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43 of 47 people found the following review helpful
5.0 out of 5 stars Facing the Unknown 11 May 2005
In my opinion "The Mermaid Chair" is about the unknown. The title comes from (in the story) an ornately carved chair (carved with mermaid designs) that is dedicated to a church saint was actually a mermaid before a conversion (at least according to legend). The crux of the story is about the search for the unknown that drives us in life. There is an unknown that has tormented Jessie Sullivan's mother to act out in violence and bring Jessie back to her childhood home to care for her. There is the unknown of why happily married Jessie is mysteriously drawn to a monk on the verge of taking his vows. There is the unknown of what makes one yearn for a soul mate. The second novel from Sue Monk Kidd following her stunning debut "The Secret Life of Bees", "The Mermaid Chair" is an exquisite example of storytelling in its finest form along the lines of "Life of Pi", "Curious Incident of the Dog in the Night-Time", "My Fractured Life", and "Kite Runner."
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3 of 3 people found the following review helpful
4.0 out of 5 stars Why would someone cut the top off their finger? 18 Jun. 2006
By DubaiReader VINE VOICE
The question at the centre of this book is just that, why did Nelle Sullivan cut off the top of her finger?

Her daughter Jessie is a typical middle aged mother, happily married, with a daughter in college. Her husband is a psychiatrist, very useful under the circumstances.

When Jessie hears news of her mother's exploits, she returns to Egret Island, off the coast of South Carolina. This is the island of her childhood, but it's been many years since her last, unsuccessful visit.

Her return opens up buried emotions surrounding her relationship with her mother and the death of her father over 30years before.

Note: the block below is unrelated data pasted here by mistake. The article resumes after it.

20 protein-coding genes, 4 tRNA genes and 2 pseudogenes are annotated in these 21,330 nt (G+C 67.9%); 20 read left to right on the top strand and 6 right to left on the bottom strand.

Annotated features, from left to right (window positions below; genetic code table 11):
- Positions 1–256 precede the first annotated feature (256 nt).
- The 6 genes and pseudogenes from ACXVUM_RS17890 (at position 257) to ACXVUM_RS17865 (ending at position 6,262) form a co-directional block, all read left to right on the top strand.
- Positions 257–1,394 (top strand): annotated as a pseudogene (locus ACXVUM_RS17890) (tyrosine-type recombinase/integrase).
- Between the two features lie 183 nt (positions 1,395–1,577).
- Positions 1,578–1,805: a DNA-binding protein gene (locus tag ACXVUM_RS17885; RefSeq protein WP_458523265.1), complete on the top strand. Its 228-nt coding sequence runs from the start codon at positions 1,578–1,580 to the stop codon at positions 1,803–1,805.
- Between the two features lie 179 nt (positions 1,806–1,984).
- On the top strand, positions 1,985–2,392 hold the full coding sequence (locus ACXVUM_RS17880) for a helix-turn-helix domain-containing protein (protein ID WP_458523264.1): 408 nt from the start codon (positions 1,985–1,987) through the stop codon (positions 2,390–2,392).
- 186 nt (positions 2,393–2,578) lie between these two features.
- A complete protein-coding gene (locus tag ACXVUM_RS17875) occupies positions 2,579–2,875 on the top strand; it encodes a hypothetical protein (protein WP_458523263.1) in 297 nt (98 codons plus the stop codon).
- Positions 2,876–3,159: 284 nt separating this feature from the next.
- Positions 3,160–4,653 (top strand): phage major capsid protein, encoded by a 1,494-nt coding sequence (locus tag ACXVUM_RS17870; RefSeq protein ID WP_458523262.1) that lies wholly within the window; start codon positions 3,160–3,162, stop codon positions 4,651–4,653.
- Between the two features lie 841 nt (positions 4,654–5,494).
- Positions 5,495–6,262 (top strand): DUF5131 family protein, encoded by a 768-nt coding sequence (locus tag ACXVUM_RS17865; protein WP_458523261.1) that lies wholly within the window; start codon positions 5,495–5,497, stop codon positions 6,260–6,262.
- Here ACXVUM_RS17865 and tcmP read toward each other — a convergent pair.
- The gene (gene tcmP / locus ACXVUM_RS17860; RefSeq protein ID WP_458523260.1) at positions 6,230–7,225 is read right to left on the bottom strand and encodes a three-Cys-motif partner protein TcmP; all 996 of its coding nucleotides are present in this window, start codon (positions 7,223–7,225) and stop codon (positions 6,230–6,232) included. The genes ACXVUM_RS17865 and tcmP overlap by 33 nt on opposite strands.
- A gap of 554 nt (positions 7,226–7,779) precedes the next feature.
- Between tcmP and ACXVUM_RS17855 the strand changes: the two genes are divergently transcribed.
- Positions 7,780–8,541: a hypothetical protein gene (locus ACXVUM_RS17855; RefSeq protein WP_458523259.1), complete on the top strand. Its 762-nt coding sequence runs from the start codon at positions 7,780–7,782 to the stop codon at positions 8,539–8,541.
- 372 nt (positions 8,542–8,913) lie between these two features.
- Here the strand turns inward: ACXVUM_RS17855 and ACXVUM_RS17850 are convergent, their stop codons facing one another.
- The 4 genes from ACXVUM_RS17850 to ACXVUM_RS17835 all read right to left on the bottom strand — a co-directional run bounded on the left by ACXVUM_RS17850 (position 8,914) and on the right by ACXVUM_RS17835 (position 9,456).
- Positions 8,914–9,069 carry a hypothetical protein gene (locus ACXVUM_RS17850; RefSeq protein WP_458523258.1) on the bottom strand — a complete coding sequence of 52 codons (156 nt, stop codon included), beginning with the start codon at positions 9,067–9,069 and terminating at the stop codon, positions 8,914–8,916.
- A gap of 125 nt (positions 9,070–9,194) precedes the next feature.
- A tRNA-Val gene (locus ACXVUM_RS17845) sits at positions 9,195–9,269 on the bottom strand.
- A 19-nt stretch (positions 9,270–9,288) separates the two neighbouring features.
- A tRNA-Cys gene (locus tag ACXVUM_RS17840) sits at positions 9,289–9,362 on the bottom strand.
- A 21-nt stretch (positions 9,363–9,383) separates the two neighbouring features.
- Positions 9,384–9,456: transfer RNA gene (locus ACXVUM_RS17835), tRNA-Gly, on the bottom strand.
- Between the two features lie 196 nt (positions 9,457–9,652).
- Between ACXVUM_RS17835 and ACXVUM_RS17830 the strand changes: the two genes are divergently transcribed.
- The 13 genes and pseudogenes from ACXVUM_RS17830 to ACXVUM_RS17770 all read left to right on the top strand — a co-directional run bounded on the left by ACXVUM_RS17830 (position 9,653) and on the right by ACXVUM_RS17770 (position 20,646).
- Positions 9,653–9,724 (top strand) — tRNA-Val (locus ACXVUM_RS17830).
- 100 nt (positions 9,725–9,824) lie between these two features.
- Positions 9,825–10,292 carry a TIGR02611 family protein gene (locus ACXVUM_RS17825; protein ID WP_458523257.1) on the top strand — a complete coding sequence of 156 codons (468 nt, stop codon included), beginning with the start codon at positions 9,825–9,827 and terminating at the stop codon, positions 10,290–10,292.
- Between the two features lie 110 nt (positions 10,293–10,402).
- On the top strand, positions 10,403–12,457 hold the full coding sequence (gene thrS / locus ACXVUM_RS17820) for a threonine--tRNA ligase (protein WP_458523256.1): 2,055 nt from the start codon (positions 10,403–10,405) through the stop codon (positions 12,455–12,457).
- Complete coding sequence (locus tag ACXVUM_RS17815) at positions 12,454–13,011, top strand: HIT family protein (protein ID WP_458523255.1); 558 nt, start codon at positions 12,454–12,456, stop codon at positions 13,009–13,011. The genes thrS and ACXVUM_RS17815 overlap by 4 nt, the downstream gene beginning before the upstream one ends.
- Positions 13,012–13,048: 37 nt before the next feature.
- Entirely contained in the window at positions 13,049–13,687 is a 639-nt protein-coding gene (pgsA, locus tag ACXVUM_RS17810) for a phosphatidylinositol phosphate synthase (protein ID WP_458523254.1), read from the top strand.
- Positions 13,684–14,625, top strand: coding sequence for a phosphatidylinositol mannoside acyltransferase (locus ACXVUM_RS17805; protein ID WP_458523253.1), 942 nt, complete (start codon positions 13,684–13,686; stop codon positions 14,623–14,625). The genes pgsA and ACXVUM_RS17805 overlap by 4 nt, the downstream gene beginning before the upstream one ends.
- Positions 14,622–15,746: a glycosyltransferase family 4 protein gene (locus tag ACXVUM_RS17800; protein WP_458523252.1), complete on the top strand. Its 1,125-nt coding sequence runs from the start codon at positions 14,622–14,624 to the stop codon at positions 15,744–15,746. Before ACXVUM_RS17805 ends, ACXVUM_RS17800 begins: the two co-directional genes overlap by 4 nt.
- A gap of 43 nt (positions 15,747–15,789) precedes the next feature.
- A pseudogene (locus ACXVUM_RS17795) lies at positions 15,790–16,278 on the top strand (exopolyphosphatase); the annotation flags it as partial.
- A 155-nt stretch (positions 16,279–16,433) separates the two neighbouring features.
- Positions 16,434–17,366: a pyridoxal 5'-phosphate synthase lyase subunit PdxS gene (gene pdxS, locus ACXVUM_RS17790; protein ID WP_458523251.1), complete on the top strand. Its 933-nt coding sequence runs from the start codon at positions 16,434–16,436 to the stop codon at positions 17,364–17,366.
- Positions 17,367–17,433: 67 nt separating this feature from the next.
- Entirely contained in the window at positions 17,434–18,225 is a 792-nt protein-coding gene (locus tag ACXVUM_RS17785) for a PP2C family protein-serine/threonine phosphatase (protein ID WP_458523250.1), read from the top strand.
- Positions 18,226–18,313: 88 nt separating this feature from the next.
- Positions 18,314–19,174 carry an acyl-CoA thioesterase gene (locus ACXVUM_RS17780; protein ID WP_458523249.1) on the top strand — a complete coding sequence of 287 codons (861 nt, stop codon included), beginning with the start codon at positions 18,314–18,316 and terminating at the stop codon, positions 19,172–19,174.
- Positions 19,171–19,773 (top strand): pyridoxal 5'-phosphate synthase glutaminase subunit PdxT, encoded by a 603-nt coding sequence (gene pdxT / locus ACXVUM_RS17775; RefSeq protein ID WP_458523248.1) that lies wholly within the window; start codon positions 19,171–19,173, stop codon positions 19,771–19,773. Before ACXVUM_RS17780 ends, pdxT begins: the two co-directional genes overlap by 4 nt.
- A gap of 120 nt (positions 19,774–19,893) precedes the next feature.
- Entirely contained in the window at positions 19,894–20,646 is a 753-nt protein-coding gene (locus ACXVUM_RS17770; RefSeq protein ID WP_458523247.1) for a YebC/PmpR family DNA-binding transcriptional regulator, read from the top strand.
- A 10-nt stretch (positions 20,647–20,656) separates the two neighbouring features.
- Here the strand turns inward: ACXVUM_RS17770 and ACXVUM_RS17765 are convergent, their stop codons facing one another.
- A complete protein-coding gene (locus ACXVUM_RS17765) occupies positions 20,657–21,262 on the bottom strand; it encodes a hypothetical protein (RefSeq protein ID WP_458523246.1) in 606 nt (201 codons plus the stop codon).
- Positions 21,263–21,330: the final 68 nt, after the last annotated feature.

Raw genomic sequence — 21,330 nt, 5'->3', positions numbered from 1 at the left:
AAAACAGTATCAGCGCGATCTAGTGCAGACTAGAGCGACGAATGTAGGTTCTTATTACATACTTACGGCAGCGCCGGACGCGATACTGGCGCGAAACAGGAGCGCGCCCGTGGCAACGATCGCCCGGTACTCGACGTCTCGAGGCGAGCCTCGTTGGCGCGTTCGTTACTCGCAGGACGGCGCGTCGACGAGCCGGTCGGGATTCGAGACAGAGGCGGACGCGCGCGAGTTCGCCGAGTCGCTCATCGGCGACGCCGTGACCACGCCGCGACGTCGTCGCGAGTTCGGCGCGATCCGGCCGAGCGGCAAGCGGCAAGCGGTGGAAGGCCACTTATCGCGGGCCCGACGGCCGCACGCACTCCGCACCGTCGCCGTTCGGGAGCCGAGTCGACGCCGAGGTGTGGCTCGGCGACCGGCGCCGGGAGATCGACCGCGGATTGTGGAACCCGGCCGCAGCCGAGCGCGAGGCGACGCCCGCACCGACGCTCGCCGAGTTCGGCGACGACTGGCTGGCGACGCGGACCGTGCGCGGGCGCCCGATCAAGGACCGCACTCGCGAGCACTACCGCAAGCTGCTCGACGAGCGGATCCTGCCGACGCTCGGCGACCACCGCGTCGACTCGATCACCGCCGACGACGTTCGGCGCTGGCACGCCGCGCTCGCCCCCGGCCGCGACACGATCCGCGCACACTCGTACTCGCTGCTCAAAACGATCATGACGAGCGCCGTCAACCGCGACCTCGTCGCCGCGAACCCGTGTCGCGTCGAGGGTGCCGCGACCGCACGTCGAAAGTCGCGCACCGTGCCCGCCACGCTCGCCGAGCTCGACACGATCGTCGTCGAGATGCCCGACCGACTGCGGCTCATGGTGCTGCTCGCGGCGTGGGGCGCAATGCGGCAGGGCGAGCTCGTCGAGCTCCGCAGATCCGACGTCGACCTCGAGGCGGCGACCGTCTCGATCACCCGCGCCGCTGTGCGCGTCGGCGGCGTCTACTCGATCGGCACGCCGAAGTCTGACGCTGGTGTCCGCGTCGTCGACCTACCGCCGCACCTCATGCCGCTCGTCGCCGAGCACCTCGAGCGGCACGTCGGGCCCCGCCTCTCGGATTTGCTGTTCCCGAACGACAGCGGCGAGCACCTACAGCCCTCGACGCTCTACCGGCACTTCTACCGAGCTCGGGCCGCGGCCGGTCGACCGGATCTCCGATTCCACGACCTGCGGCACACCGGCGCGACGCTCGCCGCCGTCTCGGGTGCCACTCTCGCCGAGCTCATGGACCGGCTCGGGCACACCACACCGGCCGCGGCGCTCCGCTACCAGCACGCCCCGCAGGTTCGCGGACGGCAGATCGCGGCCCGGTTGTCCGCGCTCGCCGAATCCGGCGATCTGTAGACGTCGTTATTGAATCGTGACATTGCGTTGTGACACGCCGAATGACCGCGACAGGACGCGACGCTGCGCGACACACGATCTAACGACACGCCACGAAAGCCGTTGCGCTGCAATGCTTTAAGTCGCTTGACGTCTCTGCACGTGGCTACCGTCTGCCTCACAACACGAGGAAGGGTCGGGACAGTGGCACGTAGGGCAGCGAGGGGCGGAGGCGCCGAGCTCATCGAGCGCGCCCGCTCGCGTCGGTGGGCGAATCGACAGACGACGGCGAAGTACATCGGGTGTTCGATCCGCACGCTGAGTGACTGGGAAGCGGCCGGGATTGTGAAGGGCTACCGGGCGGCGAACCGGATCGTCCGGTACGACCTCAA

The Mermaid Chair is an old monk's chair in the Benedictine Monastry on the island, where Nelle is cook and

as Jessie becomes attracted to a monk who has yet to take his vows, the tensions start to rise.

I really enjoyed this book, especially Nelle's eccentric friends, who reminded me of the characters in "The Devine Secrets of the Ya-Ya Sisterhood" by Rebecca Wells.

Unfortunately, "The Secret Life of Bees" was a hard act to follow and inevitably comparisons are made. "The Mermaid's Chair" falls below these high expectations, but still 4 stars.
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2 of 2 people found the following review helpful
2.0 out of 5 stars Uncomfortably saccharine 10 Jun. 2015
By Kate Hopkins TOP 1000 REVIEWER
Jessie is a middle-aged artist having a mid-life crisis, who is bored with her sturdy husband Hugh, a gentle psychiatrist (or psychologist, Monk Kidd doesn't seem sure). Jessie's mother is having a spiritual crisis which has caused her to amputate one of her own fingers. Brother Thomas is a monk living in a community by the shore near Jessie's mother's home. Once, as lawyer Whit O'Connor, Brother Thomas had everything - then he lost his wife and child in a car crash. He was drawn to the spiritual life as he believed he'd never love again, but he's increasingly tormented by thoughts of sex. When he meets Jessie, who has come to care for her mother (leaving Hugh behind) the sexual tension mounts to an unbearable level, culminating in the couple's intense meetings in a cave by the sea to have passionate sex. Will Brother Thomas renounce his God? Will Jessie leave her husband? Will her mother start self-harming again? Did I care?

Frankly I did not! The sanctimonious, sugary tone of the novel, the awful cliched way in which most of the characters spoke (reminiscent of self-help books), Jessie's utter selfishness, Whit/Thomas's utter self-preoccupation and the trivial depiction of religious orders got me pretty annoyed from early on. Any discussion of religion (ironically the reason I'd bought the book, when I spotted a reference to Dietrich Bonhoeffer) was carried out at the most basic and sentimental level. Nor were the characters' conflicted emotions portrayed with any depth. I didn't believe in the mother's decision to cut off bits of herself - particularly when we finally got the reason, which of course went Back To Jessie's Childhood, and provided our heroine with an absolution for past feelings of guilt. Jessie and Brother Thomas's relationship read like a cheap romance novel.